Take a good look. This is how.
“Well, pat yourself on the back, Drew. You wanted to hurt me?
You did. Feel better now?”
“Yeah, I’m thrilled. A regular happy camper. Can’t you tell?”
“Can you stop acting like a child for five minutes?”
“Depends. Can you stop acting like a heartless bitch?”
If he was close enough, I’d slap him. “I hate you!”
he smirks coldly. “Consider yourself lucky. I wish I could hate you—I prayed for it. To get you out of my system. But you’re still there, under my skin, like some fatal f**king disease.”
have you ever worked on one of those crossword puzzles in the newspaper? And you’re determined to finish it—you start off so sure that you can? But then it just gets too hard. Too exhausting.
So you give up. You’re just . . . done.
I press a hand to my forehead. And even though I try to put up a strong front, my voice comes out small. “I don’t want to do this anymore, Drew. I don’t want to fight. We can go around and around like this all day, but it’s not gonna change a thing. I won’t have half a relationship with you. It’s non-negotiable.”
“Bullshit! Everything is negotiable. It just depends on how far the parties are willing to bend.” And then he’s begging. “And I will, Kate— I’ll bend. hate me all you f**king want, but . . . don’t . . . leave me.”
And he sounds so despondent. Desperate. I have to stop myself from comforting him. From giving in, from saying yes. A few days ago, I would have. I would have jumped at the chance to eat his crumbs. To keep him in my life—any way I could.
But not today.
Because this isn’t just about me anymore. “I’m a package deal now. You have to want both of us.”
his fists flail in the air, searching for something to hit. “What the f**k are you talking about?” he roars. “It’s like I’m stuck in some screwed-up Tim Burton movie, where nothing makes sense! None of this makes any f**king sense!”
“I’m talking about the baby! I won’t bring a baby into a relationship where he’s not wanted! It’s not fair. It’s not right.”
I didn’t think it was possible for a person to be any paler than Drew was when he first got here, and still be alive. But I was wrong.
Because his face just got whiter. About two shades.
“What baby? What are you . . .” he scrutinizes me, trying to see the answer before he asks, “Are you . . . pregnant?”
Kind of makes you wonder just how hard Delores hit him, huh?
“Of course I’m pregnant!”
he takes a step forward. And his face looks like one of those theater masks, horror and hope side by side. “Is it mine?”
I don’t answer right away because I’m so surprised by the question.
“Who . . . who else’s would it be?”
“Bob’s,” he says matter-of-factly. Like he actually believes I know what he’s talking about.
“Yes, Kate—Bob. The guy who means everything to you.
Obviously you’ve been f**king him, so how the hell do you know the baby’s not his?”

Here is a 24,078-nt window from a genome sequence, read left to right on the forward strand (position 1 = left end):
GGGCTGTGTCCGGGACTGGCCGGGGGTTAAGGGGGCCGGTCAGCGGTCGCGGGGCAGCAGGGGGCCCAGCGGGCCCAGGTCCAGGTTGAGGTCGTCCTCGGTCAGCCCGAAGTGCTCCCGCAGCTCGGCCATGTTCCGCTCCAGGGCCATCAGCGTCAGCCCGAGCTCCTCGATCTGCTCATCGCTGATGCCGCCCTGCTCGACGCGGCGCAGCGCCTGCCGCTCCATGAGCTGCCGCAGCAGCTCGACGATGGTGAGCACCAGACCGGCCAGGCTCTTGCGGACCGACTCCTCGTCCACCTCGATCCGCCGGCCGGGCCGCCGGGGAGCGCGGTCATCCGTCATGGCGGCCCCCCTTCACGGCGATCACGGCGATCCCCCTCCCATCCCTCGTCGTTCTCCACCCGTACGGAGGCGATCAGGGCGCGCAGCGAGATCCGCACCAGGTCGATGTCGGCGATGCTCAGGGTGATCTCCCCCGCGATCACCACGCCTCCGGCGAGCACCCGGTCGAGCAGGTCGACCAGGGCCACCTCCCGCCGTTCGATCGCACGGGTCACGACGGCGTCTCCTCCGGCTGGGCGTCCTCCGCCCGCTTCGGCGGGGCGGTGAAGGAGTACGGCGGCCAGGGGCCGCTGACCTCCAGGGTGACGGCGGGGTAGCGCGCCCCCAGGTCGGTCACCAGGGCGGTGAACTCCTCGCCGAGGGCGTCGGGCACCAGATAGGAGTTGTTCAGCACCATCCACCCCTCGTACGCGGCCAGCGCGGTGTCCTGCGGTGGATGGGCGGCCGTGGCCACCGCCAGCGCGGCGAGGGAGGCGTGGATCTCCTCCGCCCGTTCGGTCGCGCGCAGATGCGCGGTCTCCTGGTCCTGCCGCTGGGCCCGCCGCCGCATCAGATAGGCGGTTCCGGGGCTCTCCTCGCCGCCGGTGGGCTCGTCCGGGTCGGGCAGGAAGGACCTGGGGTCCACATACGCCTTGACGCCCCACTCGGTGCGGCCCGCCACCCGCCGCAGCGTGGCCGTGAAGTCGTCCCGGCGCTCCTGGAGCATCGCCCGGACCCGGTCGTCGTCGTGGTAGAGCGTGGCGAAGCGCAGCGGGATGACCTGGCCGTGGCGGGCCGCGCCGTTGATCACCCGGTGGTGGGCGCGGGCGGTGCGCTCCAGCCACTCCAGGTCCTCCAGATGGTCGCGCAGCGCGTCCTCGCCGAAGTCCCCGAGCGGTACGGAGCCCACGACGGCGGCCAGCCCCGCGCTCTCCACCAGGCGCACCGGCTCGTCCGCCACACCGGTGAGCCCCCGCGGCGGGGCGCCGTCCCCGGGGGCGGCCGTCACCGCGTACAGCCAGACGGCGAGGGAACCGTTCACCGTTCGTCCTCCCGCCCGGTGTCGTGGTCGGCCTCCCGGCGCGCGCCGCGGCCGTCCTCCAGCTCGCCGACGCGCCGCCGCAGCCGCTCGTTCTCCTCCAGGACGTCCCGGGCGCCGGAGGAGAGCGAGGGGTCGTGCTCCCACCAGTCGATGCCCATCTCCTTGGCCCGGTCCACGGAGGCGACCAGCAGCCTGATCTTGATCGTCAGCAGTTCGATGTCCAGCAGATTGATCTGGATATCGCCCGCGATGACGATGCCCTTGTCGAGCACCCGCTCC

I flip through my mental Rolodex, looking for a Bob, trying to figure out why in God’s name Drew thinks I’d be f**king him.
“The only Bob I know . . . is Roberta.”
That takes the wind right out of his sails. “Who?”
“Roberta Chang. Bobbie—Bob. I went to school with her.
She’s an ob-gyn. You saw me go into her office the night you followed me. That’s how you knew . . .”
his eyes widen, thinking. And then he shakes his head in disbelief.
“No. No—I saw you with a guy. You were meeting him. he picked you up and hugged you. he kissed you. he had food.”
It takes me a moment to process his words, and then I remember. “Oh—that was Daniel. Roberta’s husband. he lived with us in during undergrad too. They just moved to the city a few months ago. I told you about them.”
Drew’s expression is unreadable. Then he takes a hand and rubs it down his face—hard—like he wants to scrape off skin.
“Okay, just . . . go with me here for a second. When you wrote the name Bob in your calendar, you were talking about Roberta, who’s a woman and a baby doctor that you went to school with in Boston?”
“And the guy that I saw you with, in the parking lot, is her husband and also an old friend of yours?”
his voice is tight. Strained. “And you think we’ve been fighting this whole time because . . . ?”
“Because you don’t want me to have the baby.”
have you ever seen a skyscraper demolished? I have. It implodes. From the top down, so as not to damage the buildings beside it. And that’s exactly what Drew does. Right in front of my eyes. he crumbles.
his legs give out and he falls to his knees. “Oh, God . . . Jesus Christ . . . I can’t believe . . . f**k . . . I’m an idiot . . . so f**king stupid . . .”
And I go down with him. “Drew? Are you all right?”
“No . . . no, Kate . . . I’m so far from all right, it’s scary.”
I grab his hands and his eyes meet mine. And just like that—it all makes sense. Finally.
The things he did.
The things he said.